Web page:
How about you? And do you ever wonder what you'll be like in 20 or 30 years time? It's difficult enough to feel any real connection to the child, girl or young woman who stares out at me from old photos so to imagine what and who I might be in the future feels like an impossible task. Perhaps I should have a go at one of those 'ageing' apps you see on Facebook and on people's mobile phones!
The danger of writing poems about getting older is that they might sound sentimental, even self-indulgent if we write about ourselves. How do we explore the personal and particular but make it universal, make it something that matters to other people? Philip Schultz talks about age in this poem:
My bones aren't what they used to be; my eyes ache,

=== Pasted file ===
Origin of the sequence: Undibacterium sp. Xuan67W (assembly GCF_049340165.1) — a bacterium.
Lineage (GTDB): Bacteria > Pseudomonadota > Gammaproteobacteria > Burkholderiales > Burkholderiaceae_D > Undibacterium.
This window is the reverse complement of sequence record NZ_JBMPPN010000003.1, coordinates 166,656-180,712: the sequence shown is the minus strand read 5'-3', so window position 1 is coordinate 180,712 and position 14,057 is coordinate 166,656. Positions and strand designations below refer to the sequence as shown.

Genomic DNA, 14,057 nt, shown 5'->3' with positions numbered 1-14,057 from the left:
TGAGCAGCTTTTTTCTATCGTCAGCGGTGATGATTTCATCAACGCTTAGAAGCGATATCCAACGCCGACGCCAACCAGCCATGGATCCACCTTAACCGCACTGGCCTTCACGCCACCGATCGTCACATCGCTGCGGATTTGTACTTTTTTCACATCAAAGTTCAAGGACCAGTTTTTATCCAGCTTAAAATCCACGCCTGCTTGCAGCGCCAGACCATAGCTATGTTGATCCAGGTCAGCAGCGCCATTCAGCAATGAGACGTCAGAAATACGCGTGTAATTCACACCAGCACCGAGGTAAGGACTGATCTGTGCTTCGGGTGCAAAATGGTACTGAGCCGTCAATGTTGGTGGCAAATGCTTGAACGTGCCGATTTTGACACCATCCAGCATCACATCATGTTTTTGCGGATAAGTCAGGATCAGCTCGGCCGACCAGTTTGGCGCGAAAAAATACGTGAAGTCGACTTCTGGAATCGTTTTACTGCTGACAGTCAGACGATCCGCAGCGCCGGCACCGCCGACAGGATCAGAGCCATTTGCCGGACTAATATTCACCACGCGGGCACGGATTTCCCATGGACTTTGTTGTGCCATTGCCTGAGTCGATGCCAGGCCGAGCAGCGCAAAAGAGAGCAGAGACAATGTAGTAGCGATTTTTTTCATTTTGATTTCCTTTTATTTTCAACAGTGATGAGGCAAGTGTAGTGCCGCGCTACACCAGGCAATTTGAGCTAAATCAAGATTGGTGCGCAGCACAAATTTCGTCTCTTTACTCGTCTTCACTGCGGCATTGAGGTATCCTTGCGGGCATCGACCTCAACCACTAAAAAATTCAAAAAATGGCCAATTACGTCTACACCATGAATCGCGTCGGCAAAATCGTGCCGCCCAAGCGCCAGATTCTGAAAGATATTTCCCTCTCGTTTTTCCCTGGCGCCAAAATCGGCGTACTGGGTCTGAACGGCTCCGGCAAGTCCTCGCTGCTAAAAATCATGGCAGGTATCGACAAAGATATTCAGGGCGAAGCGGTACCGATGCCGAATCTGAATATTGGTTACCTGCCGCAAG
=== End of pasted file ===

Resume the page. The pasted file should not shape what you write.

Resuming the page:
as if I've been reading an ancient text by candlelight.
My back and knees creak. I'm happy if the car starts
and I can walk the dogs along the ocean which looks
a little less robust. It replenishes itself with stretching
and long cleansing breaths. The sun is another story.
It's beginning to show its age. Perhaps we've enjoyed
enough springs and everything is getting a little redundant.
from Living in the Past - Available via Amazon
Harcourt, Inc., 2004
|Co-winner of the 2008|
I like how he links ageing to the planet - what he notices about the sea, the sun. Do you think the last sentence is a little defeatist, or is it philosophical? Why should we expect our planet to last forever? And this is one of the thoughts I leave the poem with rather than just thinking about the narrator's own experience.
There's one phrase in the poem that makes me smile: I'm happy if the car starts/ Me too! Do we expect less as we get older? Or do we learn gratitude? Again, I'm prompted to reflect on particular ideas that are implicit in the poem but take me outside of it too.
Write your own age poem, using the above poem as a model, or stretching out in your own direction. But be careful, you don't want to put your back out : )